Rockdale County Wills, Estates, Marriages

Conyers is the county seat. Rockdale County was created by the Georgia General Assembly on October 18, 1870, and taken out of Henry and Newton Counties. The new county was named for Rockdale Church which had been named for rock, mostly granite, that ran throughout the county. Conyers is the county seat. Research in Gwinnett, Henry, Newton, and Walton Counties is indicated. Will Book A be lost? The first will book begins in 1914.

Images of Rockdale County Wills, Book A, 1870 to 1880

Testators: Albert, John Sr. ; Albert, Nancy ;Baker, Thomas ;Bryan, Samuel Wesley ;Cooper, James ;Churchill, John ;Dodson, William ;Farmer, Robert ;Giger, Sarah ;Greer, Gilbert; Hudson, W. J. ;Lord, Archibald ;Mann, Moses ;McClung, David ;McCollum, James ;McCollum, John ;Ray, B. H. ;Reagin, Gibson ;Stansell, Joel ;Stephens, Henry; Veal, Anderson ;Veal, Anderson C. ;White, Susan ;Williams, Wesley ;Wilson, James; Wingate, William

Images of Will Bk B 1914-1923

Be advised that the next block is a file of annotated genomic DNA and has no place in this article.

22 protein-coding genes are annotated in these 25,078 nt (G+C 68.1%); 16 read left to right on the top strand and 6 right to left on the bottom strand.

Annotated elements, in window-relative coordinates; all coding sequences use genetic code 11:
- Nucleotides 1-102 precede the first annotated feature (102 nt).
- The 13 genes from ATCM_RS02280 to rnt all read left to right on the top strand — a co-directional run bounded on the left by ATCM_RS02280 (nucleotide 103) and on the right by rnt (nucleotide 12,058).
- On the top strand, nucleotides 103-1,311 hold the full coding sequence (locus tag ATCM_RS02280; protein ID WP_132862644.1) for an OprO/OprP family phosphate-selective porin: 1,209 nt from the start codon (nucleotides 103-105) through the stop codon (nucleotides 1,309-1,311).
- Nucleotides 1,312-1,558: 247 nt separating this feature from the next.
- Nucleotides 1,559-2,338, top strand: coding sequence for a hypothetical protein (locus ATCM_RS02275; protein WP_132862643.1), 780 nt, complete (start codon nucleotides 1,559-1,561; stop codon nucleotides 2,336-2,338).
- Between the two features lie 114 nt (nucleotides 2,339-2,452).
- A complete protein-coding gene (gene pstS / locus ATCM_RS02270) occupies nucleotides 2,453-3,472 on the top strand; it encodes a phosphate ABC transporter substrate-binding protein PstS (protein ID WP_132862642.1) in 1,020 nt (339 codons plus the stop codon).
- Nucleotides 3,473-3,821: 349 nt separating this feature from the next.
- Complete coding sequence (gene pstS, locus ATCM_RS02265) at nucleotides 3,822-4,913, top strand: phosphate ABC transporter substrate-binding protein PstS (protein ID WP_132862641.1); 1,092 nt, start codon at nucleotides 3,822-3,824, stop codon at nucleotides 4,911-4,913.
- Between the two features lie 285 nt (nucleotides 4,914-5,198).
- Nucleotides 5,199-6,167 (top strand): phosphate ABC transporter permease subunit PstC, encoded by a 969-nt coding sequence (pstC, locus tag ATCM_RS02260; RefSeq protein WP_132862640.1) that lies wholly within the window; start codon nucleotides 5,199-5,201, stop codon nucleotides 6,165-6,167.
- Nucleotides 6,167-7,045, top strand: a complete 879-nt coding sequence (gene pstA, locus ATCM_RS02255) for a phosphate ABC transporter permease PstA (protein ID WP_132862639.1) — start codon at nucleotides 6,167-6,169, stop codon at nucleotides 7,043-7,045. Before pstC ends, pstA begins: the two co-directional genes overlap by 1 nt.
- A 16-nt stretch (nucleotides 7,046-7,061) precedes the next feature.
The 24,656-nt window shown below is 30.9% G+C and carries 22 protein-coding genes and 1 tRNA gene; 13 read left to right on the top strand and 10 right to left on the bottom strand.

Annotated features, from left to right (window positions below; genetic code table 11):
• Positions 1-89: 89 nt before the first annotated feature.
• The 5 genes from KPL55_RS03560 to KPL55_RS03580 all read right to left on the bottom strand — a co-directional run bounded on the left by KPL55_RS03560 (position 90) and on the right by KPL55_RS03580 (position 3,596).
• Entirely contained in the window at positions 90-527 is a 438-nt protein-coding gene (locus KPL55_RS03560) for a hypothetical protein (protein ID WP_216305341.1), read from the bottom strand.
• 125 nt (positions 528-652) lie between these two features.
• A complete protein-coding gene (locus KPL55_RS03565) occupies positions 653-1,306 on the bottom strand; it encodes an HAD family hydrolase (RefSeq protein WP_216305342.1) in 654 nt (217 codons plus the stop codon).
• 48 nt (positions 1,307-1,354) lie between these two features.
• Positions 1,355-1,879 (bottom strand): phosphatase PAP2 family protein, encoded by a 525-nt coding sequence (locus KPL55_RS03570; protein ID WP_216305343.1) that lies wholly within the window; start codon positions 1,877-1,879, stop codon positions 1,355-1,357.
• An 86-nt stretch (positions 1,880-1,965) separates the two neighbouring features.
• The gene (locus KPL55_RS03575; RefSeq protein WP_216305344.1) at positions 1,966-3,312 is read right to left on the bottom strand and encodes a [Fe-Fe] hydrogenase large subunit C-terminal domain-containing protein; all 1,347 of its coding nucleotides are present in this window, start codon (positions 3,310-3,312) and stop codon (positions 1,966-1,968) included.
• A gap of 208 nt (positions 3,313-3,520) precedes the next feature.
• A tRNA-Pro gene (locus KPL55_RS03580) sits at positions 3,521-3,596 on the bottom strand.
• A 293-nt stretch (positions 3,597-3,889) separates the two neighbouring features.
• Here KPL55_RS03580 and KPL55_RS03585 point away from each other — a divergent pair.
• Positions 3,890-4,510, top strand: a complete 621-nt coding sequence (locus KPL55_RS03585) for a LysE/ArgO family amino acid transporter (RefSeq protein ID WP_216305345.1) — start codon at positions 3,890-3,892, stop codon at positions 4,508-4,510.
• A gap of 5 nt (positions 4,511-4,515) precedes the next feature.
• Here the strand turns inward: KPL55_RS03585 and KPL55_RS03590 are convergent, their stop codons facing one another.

Testators: Allen, Sallie A., Mrs. ; Almond,, J. T.; Almond, John F.; Almond, Robert M.; Asken, Joseph; Bailey, Anna; Baker, W. J.; Belcher, Elisha; Black, James P.; Black, S. T.; Boyd, R. A., Mrs.; Bradford, M. A.; Brooks Margret N. A.; Brooks, T. V.; Brown, R. E.; Butler, Josephine; Camp, William N.; Chandler, Francis M.; Chandler, T. S. ; Christian, Francis Bartow; Cook, E. F.; Cooper, James G. ; Corley, Chaney M.; Cowan, George V. ; Cowan, Mary O.; Creed, Permelia A.; Daniel, Emma King ; Day, John M.; Day, T. J.; Dennard, J. D.; Dennard, Sanford L.; Elbert, William W. J. ; Ellington, J. R. ; Elliott, Thomas A.; Erwin, J. R. ; Farmer, Alex S. Farmer, J. C.; Gleaton, Fannie S., Mrs. ; Graham, B. S.; Granada, B. C. ; Granada, J. S.; Granger, Charity E., Mrs. ; Gunn, H. C.; Hames, Eleon Swanson, Mrs. ; Haralson, Mary A.; Harden, W. T. ; Haynes, Mable, Mrs. ; Hill, G. W. ; Holifield, W. M. Huff, Roland L. ; Hull, G. H., Mrs.; Johnson, James W. ; Johnson, John W. ; King, Annis W. ; King, W. L.; Langford, J. F. ; Love, James S. ; Mann, John G. ; McDaniel, W. F., Mrs.; McDanniel, Fannie, Mrs. ; McElroy, Sarah A.; McElvaney, A. M. ; Miner, E. P. ; Miner, Madera; Mitchell, George C. ; Mize, J. Wesley ; Monroe, Francis M.: Moore, H. A., Mrs. ; Morris, Sarah E., Mrs. ; Newton, Mary Alice; Overbay, Clark McCaller; Owens, W. L., Sr. ; Parker, J. H. ; Patrick, James A. ; Peek, A. H. ; Peek, W. L.; Pittman, Sarah C., Mrs. ; Pressley, Lige ; Quigg, Sarah A., Mrs.; Reagen, Cora Gwinn; Reynolds, Sarah J. ; Rowan, J. Will ; Scarborogh, Robert L.; Sharp, L. A.; Sims, A. T. ; Smith, M. R., Mrs.; Smith, Sarah C. ; Stansell, J. J. ; Stephenson, Josiah; Stewart, Mary Ellis ; Stowers, John; Suddeth, Daniel; Swords, Charles M. ; Thompson, John S. ; Thrasher, T. T. ; Turner, Ellen, Mrs. ; Turner, Malinda ; Underwood, H. L.; Underwood, Sarah A.; Vaughan, Robert B. ; Veal, Cella Merrill, Mrs.; Wade, Annie Lee ; Walker, G. W. ; Wallace, Elizabeth F. ; Wallace, W. U. ; Wallis, John F. ;Weaver, George W. ; White, Hugh L., Mrs.; White, Savannah S. ; Williams Sarah A.; Wood, Emma Riley, Mrs. ; Wood, M. L., Mrs.; Woods, S. H.